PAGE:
Ode to Eko

LAGOS has been given many appellations, some of which are downright controversial and others just fitting.

A popular politician, a former governor of a state in the eastern part of the country once described Lagos as a “no man’s land”.

Needless to say, the expression drew the ire of not a few Lagosians who saw the expression as an insult and a blatant disregard for Lagosians’ much-adored hospitality. For Eko Akete, “everyman’s land” would have been more appropriate.

Looking at the things Lagos is known for, some of which are so common that people are used to them and are taking them for granted, Eko Akete has decided to write an ode to this complex and confounding city.

Lagos, the city of plenty waters where the troubled sea and the gentle lagoon are infused into one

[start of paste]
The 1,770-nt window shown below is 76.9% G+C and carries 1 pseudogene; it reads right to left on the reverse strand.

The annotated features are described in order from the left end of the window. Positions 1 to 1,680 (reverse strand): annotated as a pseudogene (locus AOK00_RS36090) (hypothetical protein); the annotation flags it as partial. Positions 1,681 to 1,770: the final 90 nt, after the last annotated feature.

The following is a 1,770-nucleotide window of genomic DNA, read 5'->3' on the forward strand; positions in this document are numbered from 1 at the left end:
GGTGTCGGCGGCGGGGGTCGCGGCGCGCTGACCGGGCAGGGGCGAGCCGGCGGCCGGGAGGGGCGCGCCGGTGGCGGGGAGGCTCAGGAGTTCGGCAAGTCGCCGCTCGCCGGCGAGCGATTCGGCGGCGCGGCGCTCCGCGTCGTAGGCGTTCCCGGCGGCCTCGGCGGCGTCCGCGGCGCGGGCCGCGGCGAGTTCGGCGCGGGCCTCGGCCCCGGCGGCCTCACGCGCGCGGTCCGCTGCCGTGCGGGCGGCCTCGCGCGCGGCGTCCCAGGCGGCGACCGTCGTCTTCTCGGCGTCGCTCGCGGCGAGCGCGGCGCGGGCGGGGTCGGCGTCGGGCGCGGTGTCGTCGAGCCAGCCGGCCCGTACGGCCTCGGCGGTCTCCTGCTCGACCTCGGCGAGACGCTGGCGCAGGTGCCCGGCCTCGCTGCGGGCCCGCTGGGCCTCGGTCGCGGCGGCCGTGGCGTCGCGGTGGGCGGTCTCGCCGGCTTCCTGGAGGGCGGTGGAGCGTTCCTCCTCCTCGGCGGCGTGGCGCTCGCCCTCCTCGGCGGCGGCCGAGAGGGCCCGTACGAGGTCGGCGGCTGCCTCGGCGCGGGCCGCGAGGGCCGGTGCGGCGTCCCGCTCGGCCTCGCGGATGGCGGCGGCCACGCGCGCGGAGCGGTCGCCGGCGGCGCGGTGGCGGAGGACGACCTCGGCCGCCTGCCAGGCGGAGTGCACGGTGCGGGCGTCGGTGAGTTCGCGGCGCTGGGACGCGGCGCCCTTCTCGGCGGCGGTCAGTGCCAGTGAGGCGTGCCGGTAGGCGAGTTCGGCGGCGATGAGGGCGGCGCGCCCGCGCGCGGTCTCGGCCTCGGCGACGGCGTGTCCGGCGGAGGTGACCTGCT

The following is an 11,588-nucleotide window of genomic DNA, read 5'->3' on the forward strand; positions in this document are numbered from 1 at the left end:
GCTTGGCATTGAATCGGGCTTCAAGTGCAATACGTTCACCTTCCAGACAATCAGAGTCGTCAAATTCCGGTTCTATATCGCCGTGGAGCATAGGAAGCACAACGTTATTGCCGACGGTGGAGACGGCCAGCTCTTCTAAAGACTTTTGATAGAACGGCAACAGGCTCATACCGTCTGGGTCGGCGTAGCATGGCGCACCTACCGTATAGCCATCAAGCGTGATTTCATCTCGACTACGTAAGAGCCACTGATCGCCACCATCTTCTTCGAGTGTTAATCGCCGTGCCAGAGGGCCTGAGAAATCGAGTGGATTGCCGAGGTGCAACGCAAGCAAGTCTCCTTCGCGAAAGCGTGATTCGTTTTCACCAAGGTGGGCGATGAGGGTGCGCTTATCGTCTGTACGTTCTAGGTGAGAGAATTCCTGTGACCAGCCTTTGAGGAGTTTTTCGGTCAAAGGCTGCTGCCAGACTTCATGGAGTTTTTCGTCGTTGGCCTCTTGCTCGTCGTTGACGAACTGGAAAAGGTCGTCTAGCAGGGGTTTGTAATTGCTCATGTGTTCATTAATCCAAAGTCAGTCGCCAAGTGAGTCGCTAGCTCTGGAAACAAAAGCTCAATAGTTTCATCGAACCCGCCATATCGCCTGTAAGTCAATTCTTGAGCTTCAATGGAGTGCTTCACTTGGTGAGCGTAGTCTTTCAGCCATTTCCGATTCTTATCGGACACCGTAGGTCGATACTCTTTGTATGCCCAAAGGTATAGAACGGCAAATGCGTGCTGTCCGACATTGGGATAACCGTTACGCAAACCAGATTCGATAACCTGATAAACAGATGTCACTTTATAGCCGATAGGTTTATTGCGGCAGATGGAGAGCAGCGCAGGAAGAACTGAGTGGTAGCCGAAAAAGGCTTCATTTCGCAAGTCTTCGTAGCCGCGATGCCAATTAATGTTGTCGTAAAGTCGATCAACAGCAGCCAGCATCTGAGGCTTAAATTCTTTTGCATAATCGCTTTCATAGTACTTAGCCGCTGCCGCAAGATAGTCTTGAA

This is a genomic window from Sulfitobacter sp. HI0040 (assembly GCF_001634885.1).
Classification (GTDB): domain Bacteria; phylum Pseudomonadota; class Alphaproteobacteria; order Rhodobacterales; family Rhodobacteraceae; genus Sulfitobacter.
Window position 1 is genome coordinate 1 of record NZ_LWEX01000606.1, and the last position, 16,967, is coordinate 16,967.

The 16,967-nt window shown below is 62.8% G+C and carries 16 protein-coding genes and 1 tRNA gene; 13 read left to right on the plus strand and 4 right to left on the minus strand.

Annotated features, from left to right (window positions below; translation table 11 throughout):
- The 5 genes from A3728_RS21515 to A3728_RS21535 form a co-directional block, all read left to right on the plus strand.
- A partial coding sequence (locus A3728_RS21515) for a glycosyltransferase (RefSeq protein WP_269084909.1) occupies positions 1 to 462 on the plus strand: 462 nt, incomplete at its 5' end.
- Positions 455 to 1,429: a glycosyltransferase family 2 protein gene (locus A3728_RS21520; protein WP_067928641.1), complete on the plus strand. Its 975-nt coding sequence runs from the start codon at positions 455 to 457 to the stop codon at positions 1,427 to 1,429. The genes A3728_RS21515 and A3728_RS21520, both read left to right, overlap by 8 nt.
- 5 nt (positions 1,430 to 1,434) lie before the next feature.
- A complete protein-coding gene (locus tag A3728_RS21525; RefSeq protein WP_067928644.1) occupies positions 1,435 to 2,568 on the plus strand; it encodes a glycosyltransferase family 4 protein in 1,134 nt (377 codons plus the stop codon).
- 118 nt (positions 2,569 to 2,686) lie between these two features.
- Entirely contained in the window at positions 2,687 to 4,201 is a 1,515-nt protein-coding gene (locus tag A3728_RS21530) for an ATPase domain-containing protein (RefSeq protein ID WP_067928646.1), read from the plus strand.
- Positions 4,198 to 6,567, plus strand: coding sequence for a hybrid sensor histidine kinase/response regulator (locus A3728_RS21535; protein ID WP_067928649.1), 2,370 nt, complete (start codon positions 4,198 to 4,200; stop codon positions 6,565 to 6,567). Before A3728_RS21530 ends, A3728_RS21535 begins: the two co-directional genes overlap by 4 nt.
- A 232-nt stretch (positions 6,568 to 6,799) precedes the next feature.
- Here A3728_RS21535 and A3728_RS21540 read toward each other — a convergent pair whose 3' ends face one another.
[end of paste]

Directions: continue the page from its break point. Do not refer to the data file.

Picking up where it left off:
Lagos, the home of the strongest of the strong and the richest of the rich

Yet, home of the poor who daily strive to improve their lot in life

From the “water streets” in Makoko to the paved stones of Victoria Island

From the dusty roads in Agege to the “impenetrable” gates of Banana Island

Lagos’ residents in their millions are known for their zeal to brave the odds and swim against the tides.

They may not have the godly strength of Hercules but they have slain the seven-headed monster over and over

What monster can be worse  than mind-blowing traffic, hungry and bribe-seeking traffic officers, increasing cases of kidnapping, acute power outage and water shortage, short notice of demolition of people’s homes and shops and mysterious fires destroying places already marked for demolition?

Lagos, a land of hope, of plenty, desperation and despondency

A land where opportunities abound side by side with trouble, where beauty stares ugliness in the eye.

This is Lagos, Eko Aromisa legbelegbe.